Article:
End politics-academia conflict, promote research and development

It is noteworthy that the Science Council of Japan has moved away from the old idea of separating science and technology research into military and civilian categories. The futile conflict between politics and academia should be put to rest so that research can move forward.

The Science Council of Japan, a leading organization of scientists, has expressed an opinion that effectively allows “dual-use” advanced science and technology research that can be applied for both military and civilian purposes. In a document submitted to the government, the council said that “it has become quite difficult to simply classify cutting-edge science and technology research into two categories.”

Precision weapons utilize a range of civilian-use components, including electronics. Satellite-based communications networks are important for military purposes, and are also useful for general communications and disaster prevention. Technological advances have blurred the line between the two categories. It is quite natural that the council came out with that position.

It is important to link cutting-edge science and technology research to boosting the international competitiveness of Japanese products and security.

The science council came into existence after the end of World War II to reflect on scientists’ complicity in the war. Based on such a background, in 1950 and 1967, the council issued statements saying that it would not pursue research for military purposes. In 2017, it also issued a statement expressing concern about the Acquisition, Technology and Logistics Agency’s research systems.

Although the science council has said the opinion “does not mean it has changed its way of thinking,” the government has welcomed the council’s position, saying it “would like to evaluate it positively.” The fact that the council has dared to express such recognition may be due in part to the protracted conflict with the government.

In 2020, the government rejected the appointment of six candidates including legal scholars who had been recommended as new members by the council.

The academic community protested that the government’s action was an “unjustified political intervention,” but the Cabinet of then Prime Minister Yoshihide Suga did not change its hard-line stance. The Cabinet of Prime Minister Fumio Kishida also said, “The [then] prime minister, who has the right to make appointments, made the final decision and a series of procedures [for the appointment] was completed.”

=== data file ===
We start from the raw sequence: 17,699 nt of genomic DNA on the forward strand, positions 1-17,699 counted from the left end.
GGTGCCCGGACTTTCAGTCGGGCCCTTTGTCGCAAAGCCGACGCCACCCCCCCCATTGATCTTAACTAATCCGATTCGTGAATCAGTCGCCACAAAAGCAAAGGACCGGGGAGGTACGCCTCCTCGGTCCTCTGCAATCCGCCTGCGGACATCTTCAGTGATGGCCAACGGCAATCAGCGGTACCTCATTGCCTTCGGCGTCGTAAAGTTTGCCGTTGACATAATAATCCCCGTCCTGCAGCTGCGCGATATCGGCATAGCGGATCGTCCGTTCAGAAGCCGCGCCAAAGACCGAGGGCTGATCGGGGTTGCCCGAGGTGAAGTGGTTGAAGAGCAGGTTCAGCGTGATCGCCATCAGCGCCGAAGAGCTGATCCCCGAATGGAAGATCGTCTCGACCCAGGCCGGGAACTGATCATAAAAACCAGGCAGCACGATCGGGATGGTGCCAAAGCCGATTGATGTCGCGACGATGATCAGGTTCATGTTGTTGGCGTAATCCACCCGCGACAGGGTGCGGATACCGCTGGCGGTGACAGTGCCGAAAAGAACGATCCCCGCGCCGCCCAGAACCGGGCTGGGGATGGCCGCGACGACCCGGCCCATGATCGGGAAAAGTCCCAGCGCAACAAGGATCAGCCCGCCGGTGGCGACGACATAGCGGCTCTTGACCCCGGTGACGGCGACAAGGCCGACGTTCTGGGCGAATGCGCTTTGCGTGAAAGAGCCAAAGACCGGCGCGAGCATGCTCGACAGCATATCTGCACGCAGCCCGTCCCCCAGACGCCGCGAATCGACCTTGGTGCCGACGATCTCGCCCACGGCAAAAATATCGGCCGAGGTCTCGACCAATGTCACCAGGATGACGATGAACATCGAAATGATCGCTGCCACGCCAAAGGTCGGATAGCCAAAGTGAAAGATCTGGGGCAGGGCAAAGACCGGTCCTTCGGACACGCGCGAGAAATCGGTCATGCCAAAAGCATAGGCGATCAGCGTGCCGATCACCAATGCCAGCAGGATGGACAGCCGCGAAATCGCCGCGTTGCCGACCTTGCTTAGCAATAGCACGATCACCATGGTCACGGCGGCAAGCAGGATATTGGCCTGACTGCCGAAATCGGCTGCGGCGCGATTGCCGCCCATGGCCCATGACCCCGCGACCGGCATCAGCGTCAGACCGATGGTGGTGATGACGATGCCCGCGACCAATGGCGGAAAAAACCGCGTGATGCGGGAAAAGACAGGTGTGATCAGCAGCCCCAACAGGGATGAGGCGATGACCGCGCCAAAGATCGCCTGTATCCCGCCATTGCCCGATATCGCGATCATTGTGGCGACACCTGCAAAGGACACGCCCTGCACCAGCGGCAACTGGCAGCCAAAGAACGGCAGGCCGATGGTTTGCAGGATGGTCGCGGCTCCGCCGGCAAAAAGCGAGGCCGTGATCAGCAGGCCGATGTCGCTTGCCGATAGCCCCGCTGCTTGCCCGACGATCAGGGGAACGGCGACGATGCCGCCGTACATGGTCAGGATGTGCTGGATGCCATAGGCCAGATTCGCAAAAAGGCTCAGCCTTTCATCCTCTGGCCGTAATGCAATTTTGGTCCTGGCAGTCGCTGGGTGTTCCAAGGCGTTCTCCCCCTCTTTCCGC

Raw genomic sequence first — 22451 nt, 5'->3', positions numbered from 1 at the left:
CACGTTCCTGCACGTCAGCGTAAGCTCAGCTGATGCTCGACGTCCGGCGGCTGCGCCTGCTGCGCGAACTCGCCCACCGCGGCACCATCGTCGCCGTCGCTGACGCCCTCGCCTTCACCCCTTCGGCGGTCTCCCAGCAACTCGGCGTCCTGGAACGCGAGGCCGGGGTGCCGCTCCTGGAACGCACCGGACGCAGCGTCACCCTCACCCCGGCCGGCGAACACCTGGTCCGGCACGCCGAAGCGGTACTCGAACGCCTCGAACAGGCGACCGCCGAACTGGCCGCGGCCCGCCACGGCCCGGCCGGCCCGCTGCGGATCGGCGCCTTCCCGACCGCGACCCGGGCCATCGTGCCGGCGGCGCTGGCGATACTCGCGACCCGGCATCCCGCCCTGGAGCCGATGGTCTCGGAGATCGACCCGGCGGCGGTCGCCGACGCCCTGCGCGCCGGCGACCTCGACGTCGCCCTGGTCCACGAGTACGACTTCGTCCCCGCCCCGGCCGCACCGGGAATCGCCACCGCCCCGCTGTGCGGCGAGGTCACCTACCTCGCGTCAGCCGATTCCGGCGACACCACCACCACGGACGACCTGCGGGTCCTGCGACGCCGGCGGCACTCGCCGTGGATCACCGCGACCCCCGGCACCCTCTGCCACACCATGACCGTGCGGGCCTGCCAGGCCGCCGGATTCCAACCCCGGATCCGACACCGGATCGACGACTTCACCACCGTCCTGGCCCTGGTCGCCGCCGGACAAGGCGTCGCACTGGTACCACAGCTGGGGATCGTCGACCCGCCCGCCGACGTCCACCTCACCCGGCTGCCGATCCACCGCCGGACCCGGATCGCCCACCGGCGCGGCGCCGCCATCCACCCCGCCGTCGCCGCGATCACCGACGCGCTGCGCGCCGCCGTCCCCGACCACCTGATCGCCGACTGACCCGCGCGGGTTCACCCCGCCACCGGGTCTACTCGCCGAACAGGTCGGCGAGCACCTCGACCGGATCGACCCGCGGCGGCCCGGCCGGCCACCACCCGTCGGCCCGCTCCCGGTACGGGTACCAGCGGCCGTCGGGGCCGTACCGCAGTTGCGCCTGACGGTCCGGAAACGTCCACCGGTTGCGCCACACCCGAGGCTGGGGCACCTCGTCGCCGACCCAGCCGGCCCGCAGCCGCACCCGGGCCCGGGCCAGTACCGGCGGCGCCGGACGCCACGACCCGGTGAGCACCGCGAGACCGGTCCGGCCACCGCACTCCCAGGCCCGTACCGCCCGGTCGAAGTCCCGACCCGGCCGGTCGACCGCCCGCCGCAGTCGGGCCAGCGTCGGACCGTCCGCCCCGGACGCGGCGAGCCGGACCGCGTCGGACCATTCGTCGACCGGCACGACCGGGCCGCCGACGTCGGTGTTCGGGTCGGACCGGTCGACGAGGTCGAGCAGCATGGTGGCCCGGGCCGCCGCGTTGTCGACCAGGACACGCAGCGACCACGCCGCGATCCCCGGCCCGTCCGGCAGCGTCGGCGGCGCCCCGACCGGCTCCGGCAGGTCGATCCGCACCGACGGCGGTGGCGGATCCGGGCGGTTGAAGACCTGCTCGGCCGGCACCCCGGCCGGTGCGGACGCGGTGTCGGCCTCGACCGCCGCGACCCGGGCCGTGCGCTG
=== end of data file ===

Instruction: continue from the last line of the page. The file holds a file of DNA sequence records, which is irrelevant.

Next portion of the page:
The security environment surrounding Japan is deteriorating. If politics and academia are at odds with each other, the country cannot respond to changes in the situation. The science council should not only express its views, but also show concrete actions, such as cooperation in research on advanced technologies.

There are also issues that the council needs to address. The system of deliberations by heavyweights in various fields has meant the council has been slow to take action. So, it has not been able to make timely proposals on measures to combat the novel coronavirus, for which a wide range of expertise is required.

This year, young scientists launched the Japanese Association for the Advancement of Science (JAAS), a private organization to promote science. The American Association for the Advancement of Science, the original organization, has significant influence in the United States, with member scientists participating in government and congressional activities. The JAAS has similar aims.

It is hoped that proactive scientists and policy-savvy politicians will work together to promote constructive science and technology policies.

(From The Yomiuri Shimbun, July 29, 2022)